- ABAnal Bioanal Chem 2016; 408(1):131-40
- Ultrafast affinity extraction and a two-dimensional high performance affinity chromatographic system were used to measure the free fractions for various drugs in serum and at typical therapeutic conc...
Ultrafast affinity extraction and a two-dimensional high performance affinity chromatographic system were used to measure the free fractions for various drugs in serum and at typical therapeutic concentrations. Pooled samples of normal serum or serum from diabetic patients were utilized in this work. Several drug models (i.e., quinidine, diazepam, gliclazide, tolbutamide, and acetohexamide) were examined that represented a relatively wide range of therapeutic concentrations and affinities for human serum albumin (HSA). The two-dimensional system consisted of an HSA microcolumn for the extraction of a free drug fraction, followed by a larger HSA analytical column for the further separation and measurement of this fraction. Factors that were optimized in this method included the flow rates, column sizes, and column switching times that were employed. The final extraction times used for isolating the free drug fractions were 333-665 ms or less. The dissociation rate constants for several of the drugs with soluble HSA were measured during system optimization, giving results that agreed with reference values. In the final system, free drug fractions in the range of 0.7-9.5% were measured and gave good agreement with values that were determined by ultrafiltration. Association equilibrium constants or global affinities were also estimated by this approach for the drugs with soluble HSA. The results for the two-dimensional system were obtained in 5-10 min or less and required only 1-5 μL of serum per injection. The same approach could be adapted for work with other drugs and proteins in clinical samples or for biomedical research.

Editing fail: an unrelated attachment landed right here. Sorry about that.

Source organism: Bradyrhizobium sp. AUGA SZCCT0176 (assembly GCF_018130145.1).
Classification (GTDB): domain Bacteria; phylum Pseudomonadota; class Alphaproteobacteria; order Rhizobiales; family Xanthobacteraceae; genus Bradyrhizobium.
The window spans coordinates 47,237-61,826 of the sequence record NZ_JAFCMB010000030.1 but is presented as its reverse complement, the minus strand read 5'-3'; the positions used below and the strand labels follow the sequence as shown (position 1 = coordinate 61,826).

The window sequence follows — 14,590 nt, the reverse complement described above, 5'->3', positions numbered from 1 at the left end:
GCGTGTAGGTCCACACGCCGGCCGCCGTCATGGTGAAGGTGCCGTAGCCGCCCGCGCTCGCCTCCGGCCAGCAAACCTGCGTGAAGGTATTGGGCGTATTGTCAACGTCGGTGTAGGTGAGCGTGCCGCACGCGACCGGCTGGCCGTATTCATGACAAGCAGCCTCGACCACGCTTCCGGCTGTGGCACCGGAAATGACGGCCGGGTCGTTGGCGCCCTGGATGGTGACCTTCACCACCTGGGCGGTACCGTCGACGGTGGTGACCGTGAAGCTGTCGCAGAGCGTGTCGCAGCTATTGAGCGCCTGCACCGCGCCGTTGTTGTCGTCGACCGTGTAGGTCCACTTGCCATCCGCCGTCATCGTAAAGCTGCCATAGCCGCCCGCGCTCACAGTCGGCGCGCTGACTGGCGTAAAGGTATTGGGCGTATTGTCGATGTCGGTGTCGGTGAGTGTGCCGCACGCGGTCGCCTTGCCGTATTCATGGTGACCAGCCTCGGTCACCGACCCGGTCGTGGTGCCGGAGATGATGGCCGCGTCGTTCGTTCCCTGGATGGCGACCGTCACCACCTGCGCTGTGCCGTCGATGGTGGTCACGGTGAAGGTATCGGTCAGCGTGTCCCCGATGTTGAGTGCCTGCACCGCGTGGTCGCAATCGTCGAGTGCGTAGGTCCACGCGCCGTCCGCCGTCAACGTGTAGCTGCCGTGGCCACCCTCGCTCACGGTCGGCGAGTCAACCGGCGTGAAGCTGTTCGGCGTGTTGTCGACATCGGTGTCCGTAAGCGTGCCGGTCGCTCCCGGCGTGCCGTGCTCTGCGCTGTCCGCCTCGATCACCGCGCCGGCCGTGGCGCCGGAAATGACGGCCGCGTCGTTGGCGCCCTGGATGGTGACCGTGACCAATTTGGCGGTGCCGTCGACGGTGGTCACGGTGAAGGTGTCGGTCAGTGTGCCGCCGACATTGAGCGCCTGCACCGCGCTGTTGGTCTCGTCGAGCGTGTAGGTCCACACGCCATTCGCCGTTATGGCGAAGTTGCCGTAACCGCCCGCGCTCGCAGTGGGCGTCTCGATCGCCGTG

- Molecular and biochemical characterisation of human short-chain dehydrogenase/reductase member 3 (DHRS3). [Journal Article]
- CBChem Biol Interact 2015 Jun 5; 234:178-87
- Dehydrogenase/reductase (SDR family) member 3 (DHRS3), also known as retinal short-chain dehydrogenase/reductase (retSDR1) is a member of SDR16C family. This family is thought to be NADP(H) dependent...
Dehydrogenase/reductase (SDR family) member 3 (DHRS3), also known as retinal short-chain dehydrogenase/reductase (retSDR1) is a member of SDR16C family. This family is thought to be NADP(H) dependent and to have multiple substrates; however, to date, only all-trans-retinal has been identified as a DHRS3 substrate. The reductive reaction catalysed by DHRS3 seems to be physiological, and recent studies proved the importance of DHRS3 for maintaining suitable retinoic acid levels during embryonic development in vivo. Although it seems that DHRS3 is an important protein, knowledge of the protein and its properties is quite limited, with the majority of information being more than 15 years old. This study aimed to generate a more comprehensive characterisation of the DHRS3 protein. Recombinant enzyme was prepared and demonstrated to be a microsomal, integral-membrane protein with the C-terminus oriented towards the cytosol, consistent with its preference of NADPH as a cofactor. It was determined that DHRS3 also participates in the metabolism of other endogenous compounds, such as androstenedione, estrone, and DL-glyceraldehyde, and in the biotransformation of xenobiotics (e.g., NNK and acetohexamide) in addition to all-trans-retinal. Purified and reconstituted enzyme was prepared for the first time and will be used for further studies. Expression of DHRS3 was shown at the level of both mRNA and protein in the human liver, testis and small intestine. This new information could open other areas of DHRS3 protein research.